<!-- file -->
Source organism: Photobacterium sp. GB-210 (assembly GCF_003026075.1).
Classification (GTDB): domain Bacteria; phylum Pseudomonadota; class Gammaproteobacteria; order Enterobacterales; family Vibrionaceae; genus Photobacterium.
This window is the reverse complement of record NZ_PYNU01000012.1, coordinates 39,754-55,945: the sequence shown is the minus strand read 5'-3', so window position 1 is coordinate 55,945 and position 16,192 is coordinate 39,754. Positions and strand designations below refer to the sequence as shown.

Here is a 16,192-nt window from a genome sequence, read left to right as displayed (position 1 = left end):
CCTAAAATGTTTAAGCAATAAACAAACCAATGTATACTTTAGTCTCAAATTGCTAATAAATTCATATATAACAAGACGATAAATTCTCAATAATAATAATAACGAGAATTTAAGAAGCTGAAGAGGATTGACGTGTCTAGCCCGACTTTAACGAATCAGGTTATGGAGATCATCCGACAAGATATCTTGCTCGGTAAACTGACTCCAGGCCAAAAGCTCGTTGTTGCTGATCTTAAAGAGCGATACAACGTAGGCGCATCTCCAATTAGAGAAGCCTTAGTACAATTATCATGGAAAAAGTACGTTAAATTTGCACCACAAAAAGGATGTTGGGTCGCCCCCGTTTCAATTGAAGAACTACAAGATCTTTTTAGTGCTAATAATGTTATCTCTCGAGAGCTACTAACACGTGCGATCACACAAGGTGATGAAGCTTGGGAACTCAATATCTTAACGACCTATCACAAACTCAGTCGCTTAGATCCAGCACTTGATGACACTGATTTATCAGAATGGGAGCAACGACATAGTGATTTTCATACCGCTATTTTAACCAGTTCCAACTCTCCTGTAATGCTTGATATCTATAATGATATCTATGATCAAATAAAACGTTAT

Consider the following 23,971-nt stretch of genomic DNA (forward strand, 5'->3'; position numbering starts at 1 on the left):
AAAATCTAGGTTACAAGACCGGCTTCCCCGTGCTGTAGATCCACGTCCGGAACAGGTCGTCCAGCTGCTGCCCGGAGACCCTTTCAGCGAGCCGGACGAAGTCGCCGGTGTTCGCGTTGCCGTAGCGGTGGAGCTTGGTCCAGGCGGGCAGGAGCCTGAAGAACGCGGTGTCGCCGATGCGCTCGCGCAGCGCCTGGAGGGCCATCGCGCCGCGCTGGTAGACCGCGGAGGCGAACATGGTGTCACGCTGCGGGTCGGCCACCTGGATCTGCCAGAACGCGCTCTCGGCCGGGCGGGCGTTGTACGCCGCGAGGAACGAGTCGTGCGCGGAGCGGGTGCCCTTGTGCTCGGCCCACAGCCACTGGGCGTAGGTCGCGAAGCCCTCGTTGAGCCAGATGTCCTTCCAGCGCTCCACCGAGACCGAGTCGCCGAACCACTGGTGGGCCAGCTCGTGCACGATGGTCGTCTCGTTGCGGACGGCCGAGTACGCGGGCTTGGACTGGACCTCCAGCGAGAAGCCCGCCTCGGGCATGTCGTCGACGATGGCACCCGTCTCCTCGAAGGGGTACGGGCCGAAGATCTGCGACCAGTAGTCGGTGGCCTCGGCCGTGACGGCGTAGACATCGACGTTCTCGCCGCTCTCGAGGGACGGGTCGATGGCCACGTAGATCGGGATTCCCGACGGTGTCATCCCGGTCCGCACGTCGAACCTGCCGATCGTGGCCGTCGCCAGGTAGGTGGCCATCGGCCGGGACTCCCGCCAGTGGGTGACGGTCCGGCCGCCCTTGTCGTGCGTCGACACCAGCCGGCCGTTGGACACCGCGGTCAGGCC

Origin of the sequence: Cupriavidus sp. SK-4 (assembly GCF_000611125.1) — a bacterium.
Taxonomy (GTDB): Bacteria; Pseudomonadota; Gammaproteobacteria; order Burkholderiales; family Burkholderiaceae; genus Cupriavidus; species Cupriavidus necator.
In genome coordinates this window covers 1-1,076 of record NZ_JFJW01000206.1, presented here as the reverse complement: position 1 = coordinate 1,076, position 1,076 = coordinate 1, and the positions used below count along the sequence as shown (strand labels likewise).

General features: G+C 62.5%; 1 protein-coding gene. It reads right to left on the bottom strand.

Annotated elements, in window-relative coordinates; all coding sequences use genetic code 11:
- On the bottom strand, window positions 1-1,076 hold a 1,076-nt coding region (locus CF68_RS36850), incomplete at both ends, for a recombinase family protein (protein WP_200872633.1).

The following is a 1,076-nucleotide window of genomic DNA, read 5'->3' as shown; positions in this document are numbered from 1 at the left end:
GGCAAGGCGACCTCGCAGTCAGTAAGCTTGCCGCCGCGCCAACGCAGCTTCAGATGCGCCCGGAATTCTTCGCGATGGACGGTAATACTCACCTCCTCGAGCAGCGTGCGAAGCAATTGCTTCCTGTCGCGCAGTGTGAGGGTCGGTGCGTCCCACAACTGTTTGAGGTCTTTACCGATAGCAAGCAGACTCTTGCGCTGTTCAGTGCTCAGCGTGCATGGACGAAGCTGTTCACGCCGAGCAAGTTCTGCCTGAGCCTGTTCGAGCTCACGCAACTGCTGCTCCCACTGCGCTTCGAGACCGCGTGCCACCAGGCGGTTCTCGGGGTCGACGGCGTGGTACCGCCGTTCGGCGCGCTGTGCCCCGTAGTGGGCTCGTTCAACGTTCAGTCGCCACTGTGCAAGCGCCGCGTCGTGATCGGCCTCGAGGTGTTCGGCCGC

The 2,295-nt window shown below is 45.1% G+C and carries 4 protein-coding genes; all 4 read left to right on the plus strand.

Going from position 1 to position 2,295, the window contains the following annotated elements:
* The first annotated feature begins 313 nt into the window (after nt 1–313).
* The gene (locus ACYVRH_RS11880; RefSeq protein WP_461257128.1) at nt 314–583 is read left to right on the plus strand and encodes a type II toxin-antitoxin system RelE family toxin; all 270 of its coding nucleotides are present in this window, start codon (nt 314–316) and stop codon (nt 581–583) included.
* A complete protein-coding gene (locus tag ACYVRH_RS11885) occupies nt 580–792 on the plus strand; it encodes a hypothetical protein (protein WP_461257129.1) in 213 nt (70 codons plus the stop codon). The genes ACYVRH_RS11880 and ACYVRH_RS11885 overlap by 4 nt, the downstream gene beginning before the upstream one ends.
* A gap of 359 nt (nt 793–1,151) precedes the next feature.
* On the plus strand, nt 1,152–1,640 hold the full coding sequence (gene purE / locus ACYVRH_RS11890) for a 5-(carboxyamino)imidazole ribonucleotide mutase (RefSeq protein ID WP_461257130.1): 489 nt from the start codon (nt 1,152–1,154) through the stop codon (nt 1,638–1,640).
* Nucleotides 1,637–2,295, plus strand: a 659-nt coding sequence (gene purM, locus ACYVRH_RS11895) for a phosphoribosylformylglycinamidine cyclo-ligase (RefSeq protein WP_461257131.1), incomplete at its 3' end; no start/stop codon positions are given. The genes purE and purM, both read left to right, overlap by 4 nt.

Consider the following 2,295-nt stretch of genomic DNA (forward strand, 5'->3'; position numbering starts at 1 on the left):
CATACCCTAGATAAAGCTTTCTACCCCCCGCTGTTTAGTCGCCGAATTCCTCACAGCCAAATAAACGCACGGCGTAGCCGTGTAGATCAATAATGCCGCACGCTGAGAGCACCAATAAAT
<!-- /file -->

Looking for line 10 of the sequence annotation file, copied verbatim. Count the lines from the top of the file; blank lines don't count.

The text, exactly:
In genome coordinates this window covers 1-1,076 of record NZ_JFJW01000206.1, presented here as the reverse complement: position 1 = coordinate 1,076, position 1,076 = coordinate 1, and the positions used below count along the sequence as shown (strand labels likewise).